You know that weird feeling in the back of your mind? That one that’s a warning and just tells you to be careful. That thought that something is just wrong or just not right?
Well, I’ve been feeling that for about a week now. Something lurking and just bad in the back of my mind poking and prodding at me. And it’s been so deep seated that it actually triggered my OCD and triggered a skin-picking episode.
It’s also led me to really realize a bit about just how I handle that ‘fuzzy bad’ feeling that prickles in the back of my mind, as compared to perhaps more normal people. Continue reading “Fuzzy Bad Feeling”
Recently on the world of Facebook, there’s been lots of discussions about just how “global” psychic abilities are. Of course, these types of conversations are…somewhat fraught, and generally can get a bit dicey. Though, not nasty–yet.
Pretty much, it’s obvious where I stand: psychic abilities are not “innate” in all people. They are not “global” such that everyone has them. To me, I consider true psychic abilities fairly rare. Not everyone has psychic abilities/talents/whatever.
I’m (for my perspective & my theory) proof that not everyone has them. No matter how much I attempted to train myself & train some kind of ability or talent, it never happened. Never mattered how much meditation, scrying, focusing, crystal-using, or anything else. It just failed. So, obviously I don’t have them. Maybe someday in the future the gods/spirits/ancestors/whatever might decide I should have some kind of psychic ability, and then maybe they’ll give it to me, or enable it…or level up? Whatever.
Continue reading “Global Talent?: Psychic Abilities”
I think I’ve written a bit about this before…but I am also lazy (and also currently very, very sick, for the record), so I’m not going to take the time to go back and try and link to any past posts, if they exist. I know they link by tags, so that’s a way to find them. Sorry lovely readers, but thank you for humoring my sick self.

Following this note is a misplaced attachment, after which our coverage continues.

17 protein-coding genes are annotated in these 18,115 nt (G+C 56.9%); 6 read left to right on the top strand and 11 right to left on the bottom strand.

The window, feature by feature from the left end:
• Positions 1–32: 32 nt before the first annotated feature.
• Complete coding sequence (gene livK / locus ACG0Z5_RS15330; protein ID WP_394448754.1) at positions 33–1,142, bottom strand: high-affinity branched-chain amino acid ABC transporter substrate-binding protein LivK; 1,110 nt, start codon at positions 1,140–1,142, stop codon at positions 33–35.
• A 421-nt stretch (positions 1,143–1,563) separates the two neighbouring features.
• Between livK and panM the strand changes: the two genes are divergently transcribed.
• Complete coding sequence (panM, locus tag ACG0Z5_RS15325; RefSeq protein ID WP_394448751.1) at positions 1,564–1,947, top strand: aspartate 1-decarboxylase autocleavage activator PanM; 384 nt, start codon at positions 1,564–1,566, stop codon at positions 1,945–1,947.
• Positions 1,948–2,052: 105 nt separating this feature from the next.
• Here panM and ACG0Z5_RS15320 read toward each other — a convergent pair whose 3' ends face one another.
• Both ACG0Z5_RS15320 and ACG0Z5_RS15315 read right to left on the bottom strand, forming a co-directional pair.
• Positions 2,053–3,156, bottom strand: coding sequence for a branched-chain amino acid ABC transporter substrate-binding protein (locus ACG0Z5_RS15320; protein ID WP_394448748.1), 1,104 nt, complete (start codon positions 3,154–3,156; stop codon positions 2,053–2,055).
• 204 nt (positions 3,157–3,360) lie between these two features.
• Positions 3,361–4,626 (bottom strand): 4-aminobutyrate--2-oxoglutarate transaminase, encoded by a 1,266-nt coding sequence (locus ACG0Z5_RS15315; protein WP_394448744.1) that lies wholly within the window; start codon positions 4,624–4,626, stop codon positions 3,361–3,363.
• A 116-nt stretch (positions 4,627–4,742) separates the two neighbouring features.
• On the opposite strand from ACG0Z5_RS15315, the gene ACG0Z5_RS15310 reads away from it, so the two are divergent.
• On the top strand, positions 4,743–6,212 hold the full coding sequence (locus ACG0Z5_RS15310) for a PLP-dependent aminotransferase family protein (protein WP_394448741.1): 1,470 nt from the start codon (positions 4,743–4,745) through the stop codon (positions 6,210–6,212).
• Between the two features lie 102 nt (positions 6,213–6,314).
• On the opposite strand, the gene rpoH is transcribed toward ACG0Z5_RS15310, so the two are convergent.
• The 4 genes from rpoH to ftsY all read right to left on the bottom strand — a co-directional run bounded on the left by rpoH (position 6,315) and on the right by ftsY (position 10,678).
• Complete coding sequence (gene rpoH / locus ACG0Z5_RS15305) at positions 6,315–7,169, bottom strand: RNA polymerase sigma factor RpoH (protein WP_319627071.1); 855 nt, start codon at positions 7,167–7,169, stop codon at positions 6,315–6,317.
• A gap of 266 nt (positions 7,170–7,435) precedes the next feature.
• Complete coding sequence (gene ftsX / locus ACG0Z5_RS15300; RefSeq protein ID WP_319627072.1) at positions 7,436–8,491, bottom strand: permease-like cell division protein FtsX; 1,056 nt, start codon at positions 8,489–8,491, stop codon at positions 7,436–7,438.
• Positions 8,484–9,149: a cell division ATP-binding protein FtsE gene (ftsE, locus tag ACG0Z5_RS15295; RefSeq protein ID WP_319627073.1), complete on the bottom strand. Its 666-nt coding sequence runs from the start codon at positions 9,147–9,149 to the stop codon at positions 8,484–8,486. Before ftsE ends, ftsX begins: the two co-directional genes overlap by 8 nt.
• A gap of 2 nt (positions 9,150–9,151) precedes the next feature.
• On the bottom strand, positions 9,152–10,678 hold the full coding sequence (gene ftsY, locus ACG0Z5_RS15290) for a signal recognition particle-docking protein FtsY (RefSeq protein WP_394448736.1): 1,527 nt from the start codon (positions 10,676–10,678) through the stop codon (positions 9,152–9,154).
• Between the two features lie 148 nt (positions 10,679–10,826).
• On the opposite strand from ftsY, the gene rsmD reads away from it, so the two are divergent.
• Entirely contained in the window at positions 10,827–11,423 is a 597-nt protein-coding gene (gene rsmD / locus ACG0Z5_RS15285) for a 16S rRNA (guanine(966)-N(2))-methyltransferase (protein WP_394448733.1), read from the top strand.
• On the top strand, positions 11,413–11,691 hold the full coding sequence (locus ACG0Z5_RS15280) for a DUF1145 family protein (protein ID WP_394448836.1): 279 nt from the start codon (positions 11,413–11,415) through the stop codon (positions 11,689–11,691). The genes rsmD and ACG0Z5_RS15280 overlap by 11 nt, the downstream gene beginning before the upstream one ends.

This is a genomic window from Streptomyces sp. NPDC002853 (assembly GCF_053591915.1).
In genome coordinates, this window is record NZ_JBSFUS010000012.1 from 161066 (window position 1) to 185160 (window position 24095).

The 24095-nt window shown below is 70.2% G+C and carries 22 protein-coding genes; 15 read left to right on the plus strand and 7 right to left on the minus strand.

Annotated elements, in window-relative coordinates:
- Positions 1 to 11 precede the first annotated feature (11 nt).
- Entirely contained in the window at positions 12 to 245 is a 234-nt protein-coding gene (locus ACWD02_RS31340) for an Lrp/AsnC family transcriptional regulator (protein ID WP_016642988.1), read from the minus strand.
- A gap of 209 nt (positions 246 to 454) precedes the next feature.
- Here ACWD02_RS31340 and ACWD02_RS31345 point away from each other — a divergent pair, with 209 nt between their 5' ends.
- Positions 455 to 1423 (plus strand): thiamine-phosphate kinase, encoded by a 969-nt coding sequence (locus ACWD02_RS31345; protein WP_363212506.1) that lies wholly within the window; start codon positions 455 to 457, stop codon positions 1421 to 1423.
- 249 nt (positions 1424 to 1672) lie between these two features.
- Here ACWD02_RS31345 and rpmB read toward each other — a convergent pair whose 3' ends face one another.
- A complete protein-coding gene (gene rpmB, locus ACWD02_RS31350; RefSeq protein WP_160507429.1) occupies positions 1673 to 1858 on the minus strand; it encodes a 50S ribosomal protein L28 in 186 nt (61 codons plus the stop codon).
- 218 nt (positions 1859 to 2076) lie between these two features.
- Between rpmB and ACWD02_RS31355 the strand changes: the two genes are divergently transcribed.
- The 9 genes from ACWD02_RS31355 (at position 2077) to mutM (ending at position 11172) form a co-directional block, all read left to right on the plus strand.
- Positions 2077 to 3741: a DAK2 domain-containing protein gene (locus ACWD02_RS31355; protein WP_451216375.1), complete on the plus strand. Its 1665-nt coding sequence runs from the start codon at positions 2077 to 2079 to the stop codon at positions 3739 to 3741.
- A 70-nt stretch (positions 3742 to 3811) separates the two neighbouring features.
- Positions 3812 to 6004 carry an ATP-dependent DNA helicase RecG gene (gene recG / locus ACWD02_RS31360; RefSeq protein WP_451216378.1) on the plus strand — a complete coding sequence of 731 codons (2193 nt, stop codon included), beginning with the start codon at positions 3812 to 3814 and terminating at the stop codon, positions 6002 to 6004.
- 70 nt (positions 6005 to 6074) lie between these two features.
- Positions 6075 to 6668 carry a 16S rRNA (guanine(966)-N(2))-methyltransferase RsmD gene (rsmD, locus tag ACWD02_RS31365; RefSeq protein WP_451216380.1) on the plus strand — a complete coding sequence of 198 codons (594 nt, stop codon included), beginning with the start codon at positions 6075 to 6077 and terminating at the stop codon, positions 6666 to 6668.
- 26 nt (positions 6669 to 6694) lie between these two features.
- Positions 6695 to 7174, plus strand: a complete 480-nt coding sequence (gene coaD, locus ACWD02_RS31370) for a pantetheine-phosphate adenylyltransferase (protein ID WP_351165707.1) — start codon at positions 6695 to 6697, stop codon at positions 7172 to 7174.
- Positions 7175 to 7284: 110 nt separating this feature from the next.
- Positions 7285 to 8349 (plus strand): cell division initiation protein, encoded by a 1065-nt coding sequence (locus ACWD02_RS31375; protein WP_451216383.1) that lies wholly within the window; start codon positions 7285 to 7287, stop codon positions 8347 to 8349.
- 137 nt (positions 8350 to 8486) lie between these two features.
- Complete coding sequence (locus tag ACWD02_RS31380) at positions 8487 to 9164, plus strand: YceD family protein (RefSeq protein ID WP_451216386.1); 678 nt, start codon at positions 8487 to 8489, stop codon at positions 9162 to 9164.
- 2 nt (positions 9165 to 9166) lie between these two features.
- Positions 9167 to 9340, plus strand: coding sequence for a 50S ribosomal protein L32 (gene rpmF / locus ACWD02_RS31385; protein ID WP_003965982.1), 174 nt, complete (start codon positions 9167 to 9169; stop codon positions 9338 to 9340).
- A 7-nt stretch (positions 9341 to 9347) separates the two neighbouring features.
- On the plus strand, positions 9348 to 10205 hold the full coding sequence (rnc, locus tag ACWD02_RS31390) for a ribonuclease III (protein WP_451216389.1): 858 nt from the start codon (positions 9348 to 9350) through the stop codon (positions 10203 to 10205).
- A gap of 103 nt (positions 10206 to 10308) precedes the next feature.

See, a lot of pagans online write and talk about how they are devoted to or have a patron and (usually) “matron” they work with. — oh right. I have written about that before. I have a peeve about the term matron paired with patron, because that’s not the word they’re actually looking for, and their usage is false, and most get really titchy when you point it out to them. — Well. And I know quite a few people have a patron and patroness pair they work with. A lot of neo-Wiccans call them the Lord and Lady, or people pair up really common pairs, or odd pairs that they work with. I’ve seen Thor and Hecate together, or Cernunnos and Diana; Zeus and Hera, etc and so on.
I see a lot of online pagan advice people, whether on Facebook, Tumblr, or other platforms, that all espouse that it’s just a matter of time, and then you’ll find the perfect patron/patroness duo to work with; and that’s what makes a real pagan and defines deep pagan religious belief. Which I know for a lot of pagans, especially of neo-Wiccan persuasion that’s true, but not everyone needs this persuasion. And quite frankly, it grates that there is this baseline assumption that everyone has to conform and that at the end of our spiritual, religious journey, all pagans are going to end up with the dualistic male/female dichotomy that ends us up with 1 male patron and 1 female patroness. Oh, and all the articles, advice and utter claptrap about how if you just keep going on and on, and keep on pressing contact you’ll get contact and be able to talk to your patron and/or patroness.
Which needs to stop.
Because again, points against this:
- Not everyone needs patron, patroness, both, or even wants one at all.
- Not everyone can/wants to/will/seeks to have a godphone/means to speak/connect with/interact with deities.
Continue reading “Patron and Patroness”
(Bonus note: this is post 200 on my blog! I’m glad that you guys are still around, reading this)
I’ve mentioned before that I grew up in a, well basically agnostic household. Which does lead to a pretty amusing story into how I got religion at all. But that does not mean that Christianity was not a part of my childhood. I always was a curious child.
My mother is a lapsed Catholic, my father was a member of a Lutheran/Protestant church as a kid…but I sure never heard that from him, instead learning that from my grandma. My parents let me figure out religion and spirituality for myself. So I got to go to a cousin’s Hindu wedding ceremony, a Catholic wedding…as well as a slew of other Christian denomination weddings in the family.